Supporting change within New York City's jail system

By Karen Shih

Julia Szendro
Julia Szendro, MA COEX'18, Topol Fellow in Nonviolence Practice 2016-2017

As New York City seeks major reforms for its Department of Correction (DOC), which oversees jails including those on Rikers Island, Julia Szendro, MA COEX’18, is part of a team working to usher in this new era. 

“The goal, as the mayor says, is for jails to be safer for staff and incarcerated people,” she says. 

As a policy analyst in the DOC’s Intergovernmental Affairs Unit, she serves as a bridge between the DOC and external partners and oversight agencies, such as the city council, the mayor’s office and the state legislature. She reports on key issues and helps implement new policies, often aimed at preventing violence in the correctional facilities. For example, over the last year, she’s worked on housing for young adults and screening of people who are found with weapons. 

A new project she’s excited about is defining and measuring culture change for staff members as the DOC counts down to the closing of Rikers by 2026. The DOC is taking cues from the Norwegian correctional system as it builds four new jails, which could include adding more light and increasing programming space. 

But just changing the physical infrastructure isn’t enough. “We have to bring the uniform staff with us on this journey—they’re a big part of the transformation,” Szendro says. It’s early in the process, but “it’s exciting that there’s investment and support from the city.”  

Szendro first became interested in prison reform as an undergraduate student at the John Jay College of Criminal Justice, where she was mentored by several formerly incarcerated people through her studies and internships.  

“That sparked my passion, seeing how my mentors had transformed themselves and became incredible advocates for formerly incarcerated people,” she says. 

After graduation, she spent a year in Hungary as a Fulbright Scholar before moving to New Mexico to do social work. She ran a mentoring project for  teens who were aging out of foster care, and through that experience, she met two trained mediators who served as incredible mentors, sparking her interest in mediation. While in New Mexico, she also continued to work with incarcerated people by becoming a facilitator of a non-violent communication course in prisons.  But after nearly four years, she was ready to tackle systems-level change—and Heller’s MA in Conflict Resolution and Coexistence program was the perfect fit.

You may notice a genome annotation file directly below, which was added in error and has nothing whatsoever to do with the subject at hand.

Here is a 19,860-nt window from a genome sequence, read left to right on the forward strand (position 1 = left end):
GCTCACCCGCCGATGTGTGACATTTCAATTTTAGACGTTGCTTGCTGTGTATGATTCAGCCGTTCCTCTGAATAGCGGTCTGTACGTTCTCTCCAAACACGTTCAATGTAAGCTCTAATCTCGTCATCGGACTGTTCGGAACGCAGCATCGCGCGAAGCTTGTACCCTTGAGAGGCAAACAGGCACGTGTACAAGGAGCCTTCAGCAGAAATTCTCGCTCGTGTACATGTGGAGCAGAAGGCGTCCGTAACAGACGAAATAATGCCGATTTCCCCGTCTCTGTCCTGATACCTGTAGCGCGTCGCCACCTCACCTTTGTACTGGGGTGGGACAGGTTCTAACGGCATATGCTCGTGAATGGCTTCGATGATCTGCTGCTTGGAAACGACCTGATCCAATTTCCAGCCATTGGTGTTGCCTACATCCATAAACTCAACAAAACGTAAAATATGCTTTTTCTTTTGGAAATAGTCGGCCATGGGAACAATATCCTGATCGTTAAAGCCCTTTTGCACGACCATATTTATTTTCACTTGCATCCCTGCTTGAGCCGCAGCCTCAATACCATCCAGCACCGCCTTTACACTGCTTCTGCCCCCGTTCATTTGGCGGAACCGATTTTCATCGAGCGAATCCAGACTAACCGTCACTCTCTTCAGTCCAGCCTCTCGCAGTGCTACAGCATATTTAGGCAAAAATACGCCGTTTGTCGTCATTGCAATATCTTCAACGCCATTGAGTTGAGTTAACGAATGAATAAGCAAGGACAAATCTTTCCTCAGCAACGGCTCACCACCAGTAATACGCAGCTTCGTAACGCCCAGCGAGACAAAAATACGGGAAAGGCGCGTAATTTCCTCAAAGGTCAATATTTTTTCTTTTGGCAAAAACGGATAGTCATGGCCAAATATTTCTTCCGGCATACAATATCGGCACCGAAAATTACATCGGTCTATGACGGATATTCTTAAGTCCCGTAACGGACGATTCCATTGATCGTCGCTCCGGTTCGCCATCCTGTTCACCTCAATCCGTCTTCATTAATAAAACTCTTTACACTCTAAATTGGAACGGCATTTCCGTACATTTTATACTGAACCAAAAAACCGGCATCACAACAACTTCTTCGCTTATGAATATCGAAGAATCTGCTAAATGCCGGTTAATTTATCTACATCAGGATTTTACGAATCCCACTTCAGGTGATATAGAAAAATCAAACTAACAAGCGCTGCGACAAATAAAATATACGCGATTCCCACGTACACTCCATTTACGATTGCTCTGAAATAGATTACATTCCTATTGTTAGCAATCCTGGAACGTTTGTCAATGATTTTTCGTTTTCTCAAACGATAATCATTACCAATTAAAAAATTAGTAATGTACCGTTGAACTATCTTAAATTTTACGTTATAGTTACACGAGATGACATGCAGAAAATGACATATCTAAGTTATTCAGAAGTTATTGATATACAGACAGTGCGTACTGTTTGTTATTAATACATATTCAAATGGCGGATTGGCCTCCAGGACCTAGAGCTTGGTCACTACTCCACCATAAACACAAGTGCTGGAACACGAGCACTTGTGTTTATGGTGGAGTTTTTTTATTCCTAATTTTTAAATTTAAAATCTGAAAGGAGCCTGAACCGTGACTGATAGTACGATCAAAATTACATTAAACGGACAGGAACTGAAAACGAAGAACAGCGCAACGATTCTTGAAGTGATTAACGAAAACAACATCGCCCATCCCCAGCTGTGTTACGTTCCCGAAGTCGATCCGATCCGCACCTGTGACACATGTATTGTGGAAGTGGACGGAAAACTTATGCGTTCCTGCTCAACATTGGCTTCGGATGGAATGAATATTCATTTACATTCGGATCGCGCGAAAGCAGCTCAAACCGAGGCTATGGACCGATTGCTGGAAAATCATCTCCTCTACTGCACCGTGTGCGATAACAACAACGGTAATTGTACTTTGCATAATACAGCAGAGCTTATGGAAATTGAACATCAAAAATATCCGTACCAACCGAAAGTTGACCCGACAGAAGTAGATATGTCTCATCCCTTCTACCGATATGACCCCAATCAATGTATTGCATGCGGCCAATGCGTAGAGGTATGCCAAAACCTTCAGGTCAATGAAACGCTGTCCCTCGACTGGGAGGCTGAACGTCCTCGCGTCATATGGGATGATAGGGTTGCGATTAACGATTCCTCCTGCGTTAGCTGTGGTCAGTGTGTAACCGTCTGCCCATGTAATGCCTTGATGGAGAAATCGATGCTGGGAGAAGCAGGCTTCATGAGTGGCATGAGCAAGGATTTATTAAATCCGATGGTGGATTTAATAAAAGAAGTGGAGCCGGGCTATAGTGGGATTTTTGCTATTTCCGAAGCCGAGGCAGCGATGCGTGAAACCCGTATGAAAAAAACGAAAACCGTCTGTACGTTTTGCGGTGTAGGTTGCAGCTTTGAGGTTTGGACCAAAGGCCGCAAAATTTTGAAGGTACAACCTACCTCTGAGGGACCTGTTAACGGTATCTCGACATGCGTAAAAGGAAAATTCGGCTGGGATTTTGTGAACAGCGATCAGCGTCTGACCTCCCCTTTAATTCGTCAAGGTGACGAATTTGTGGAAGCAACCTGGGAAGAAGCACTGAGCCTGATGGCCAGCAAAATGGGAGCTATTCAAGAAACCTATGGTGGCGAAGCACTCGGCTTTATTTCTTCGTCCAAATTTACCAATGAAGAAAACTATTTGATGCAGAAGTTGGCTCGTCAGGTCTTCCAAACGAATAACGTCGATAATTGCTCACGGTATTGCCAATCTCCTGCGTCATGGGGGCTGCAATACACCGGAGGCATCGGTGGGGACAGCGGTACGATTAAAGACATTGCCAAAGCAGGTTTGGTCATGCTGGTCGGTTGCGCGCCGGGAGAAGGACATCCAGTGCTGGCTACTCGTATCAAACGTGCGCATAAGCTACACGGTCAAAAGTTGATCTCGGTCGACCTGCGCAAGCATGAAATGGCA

The flexibility of the COEX program allowed her to focus her studies through the lens of prison reform, and gave her the chance to take a Social Impact MBA class and courses at the Harvard Program on Negotiation. 

She also took full advantage of the opportunities in the Boston area to do not one, but three practicum assignments. “That was a huge advantage going into the workforce, for sure.” 

The first was with the Massachusetts Office of Public Collaboration, where she helped develop a pilot mediation program for people leaving prison in Massachusetts. The second was with the Massachusetts Department of Corrections, where she revived a mediation program for staff members who work at state prisons, offering mediation and trainings on conflict management. During that internship, she had the opportunity to tour many correctional facilities, and made a connection with one of the people who gave her a tour. He invited her to work with him on a re-entry program for people leaving maximum security prison, which was her third internship. 

After graduating from Heller, she wasn’t sure if she wanted to return to New York City. But she reconnected with a former senior leader of John Jay College, who told her about an opportunity at the NYC Department of Correction. 

“I strive to bring a conflict sensitive lens to my work” every day, Szendro says. “I am adapting the principles and tools of conflict resolution as I work to build partnerships for change implementation.” 

She encourages others to consider following her path, working within systems to create change. 

“We need everybody, from advocates on the outside to people with perspectives and values inside,” Szendro says.